In short, first principles thinkers don’t say, “We’ll do that because it’s always been done that way.” They spend time figuring out the basic components responsible for something to happen and find a better way to assemble the pieces together. First-principles thinkers ask: “What do I absolutely need to create X? What is 100% true?”

Plainly, you are using the same core pieces. But you are arranging them in a different way – you are innovating.

2. Backward Chaining

Backward chaining is kind of the opposite of the above – first-principles thinking.

Simply put, backward chaining forces you to define your end goal – what you want to achieve or solve. Then, work backward to find what type of tasks, materials, how many people, actions must be done for that goal to be accomplished.

Usually, in our daily lives, we almost do this automatically. After all, we approach life by first figuring out what we want to achieve, where we want to go, and then we burst into action.

Saying, “I want to become a psychiatrist”, for example. Is the starting point. When you define your profession first. You then take time to consider what you need to do to close the gap between where you are now and where you want to be in the future.

But backward chaining is a valuable tool that offers something extra. It can also help us think more about the end goal.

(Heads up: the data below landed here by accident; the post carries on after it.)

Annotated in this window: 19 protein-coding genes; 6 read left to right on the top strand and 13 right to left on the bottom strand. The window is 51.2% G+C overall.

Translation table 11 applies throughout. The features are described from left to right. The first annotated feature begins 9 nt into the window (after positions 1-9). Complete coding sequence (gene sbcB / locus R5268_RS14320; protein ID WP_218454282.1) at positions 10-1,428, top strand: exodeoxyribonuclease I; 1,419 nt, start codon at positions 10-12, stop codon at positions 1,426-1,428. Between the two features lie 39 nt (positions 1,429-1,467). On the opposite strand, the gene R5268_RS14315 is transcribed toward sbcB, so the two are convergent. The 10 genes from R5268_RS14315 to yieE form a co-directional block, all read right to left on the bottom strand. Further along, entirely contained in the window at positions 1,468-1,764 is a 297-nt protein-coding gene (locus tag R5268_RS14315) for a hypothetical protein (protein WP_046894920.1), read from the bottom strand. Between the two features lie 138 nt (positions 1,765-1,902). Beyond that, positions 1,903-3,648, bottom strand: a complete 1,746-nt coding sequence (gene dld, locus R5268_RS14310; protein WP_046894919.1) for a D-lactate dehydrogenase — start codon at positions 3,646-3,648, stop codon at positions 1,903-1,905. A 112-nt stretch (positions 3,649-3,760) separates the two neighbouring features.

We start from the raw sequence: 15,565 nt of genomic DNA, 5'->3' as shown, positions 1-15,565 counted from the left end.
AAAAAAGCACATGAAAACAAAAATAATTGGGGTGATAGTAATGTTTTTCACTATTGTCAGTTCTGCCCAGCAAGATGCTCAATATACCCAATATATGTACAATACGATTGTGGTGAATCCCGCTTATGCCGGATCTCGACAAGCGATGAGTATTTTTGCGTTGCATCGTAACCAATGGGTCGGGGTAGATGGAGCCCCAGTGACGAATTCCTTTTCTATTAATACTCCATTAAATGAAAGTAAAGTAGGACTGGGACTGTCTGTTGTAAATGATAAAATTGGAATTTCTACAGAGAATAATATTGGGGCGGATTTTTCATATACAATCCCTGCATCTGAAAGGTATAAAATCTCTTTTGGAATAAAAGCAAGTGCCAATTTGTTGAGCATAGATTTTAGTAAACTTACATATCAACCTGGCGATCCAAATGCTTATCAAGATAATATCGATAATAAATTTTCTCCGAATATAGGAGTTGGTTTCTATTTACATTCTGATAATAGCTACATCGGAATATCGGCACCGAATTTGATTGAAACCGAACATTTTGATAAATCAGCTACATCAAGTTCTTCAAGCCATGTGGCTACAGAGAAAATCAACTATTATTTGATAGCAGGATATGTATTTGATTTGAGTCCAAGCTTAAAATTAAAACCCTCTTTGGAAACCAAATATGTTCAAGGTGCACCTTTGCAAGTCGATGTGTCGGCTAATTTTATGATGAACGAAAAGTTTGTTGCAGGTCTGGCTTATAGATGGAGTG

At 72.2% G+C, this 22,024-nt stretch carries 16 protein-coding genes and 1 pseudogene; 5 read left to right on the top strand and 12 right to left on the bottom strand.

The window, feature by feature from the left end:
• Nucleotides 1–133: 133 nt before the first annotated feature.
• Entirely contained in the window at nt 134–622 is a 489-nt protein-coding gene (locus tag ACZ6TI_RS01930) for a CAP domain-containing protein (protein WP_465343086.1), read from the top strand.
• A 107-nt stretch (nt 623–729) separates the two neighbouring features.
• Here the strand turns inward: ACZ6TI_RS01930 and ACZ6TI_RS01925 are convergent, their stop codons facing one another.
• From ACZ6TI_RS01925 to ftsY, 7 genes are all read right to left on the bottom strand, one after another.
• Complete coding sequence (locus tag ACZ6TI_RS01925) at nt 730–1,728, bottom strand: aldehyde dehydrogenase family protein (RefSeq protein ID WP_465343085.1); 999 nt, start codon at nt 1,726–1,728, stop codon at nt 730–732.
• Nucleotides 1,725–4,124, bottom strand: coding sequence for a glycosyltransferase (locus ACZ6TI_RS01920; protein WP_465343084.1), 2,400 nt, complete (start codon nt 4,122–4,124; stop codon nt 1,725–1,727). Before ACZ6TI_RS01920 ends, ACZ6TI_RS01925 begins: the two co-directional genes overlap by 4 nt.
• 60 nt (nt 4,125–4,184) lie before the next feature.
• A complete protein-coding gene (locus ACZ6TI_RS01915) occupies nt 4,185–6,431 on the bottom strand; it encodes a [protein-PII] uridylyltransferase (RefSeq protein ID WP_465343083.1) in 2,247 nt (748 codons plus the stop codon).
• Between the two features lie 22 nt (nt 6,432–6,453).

When someone mentions something, you don’t have to automatically believe it. You can use the principle to figure out if there is data that supports the statement.

Instead of rushing to get closer to your goal. Backward chaining prompts you also to ask questions. Figure out why you want that specific goal – identify what precisely you want to achieve. This helps you ensure that you are pursuing the right thing.

If your grandma tells you that you should become a mathematician because you love math. You can pause and reflect. Ask yourself questions like: “Do I really love solving equations? How much do I love it? Do I love it enough to make it my career? What do I need to do daily in order to become the best mathematician?”

This type of thinking is not only perfect for figuring out the best way to achieve a goal and strengthen your understanding of something. But also to understand if the goal is worth pursuing in the first place.

3. Second-Order Thinking

Second-order thinking is basically continuously asking yourself the following question: “And then what?”

You think in advance about the consequence.

A simple example is the following:

You’re hungry, and the following dinner options are available: A) Salad; B) Big juicy burger.

Most people will immediately get the burger. Almost automatically grab it and eat it without much hesitation.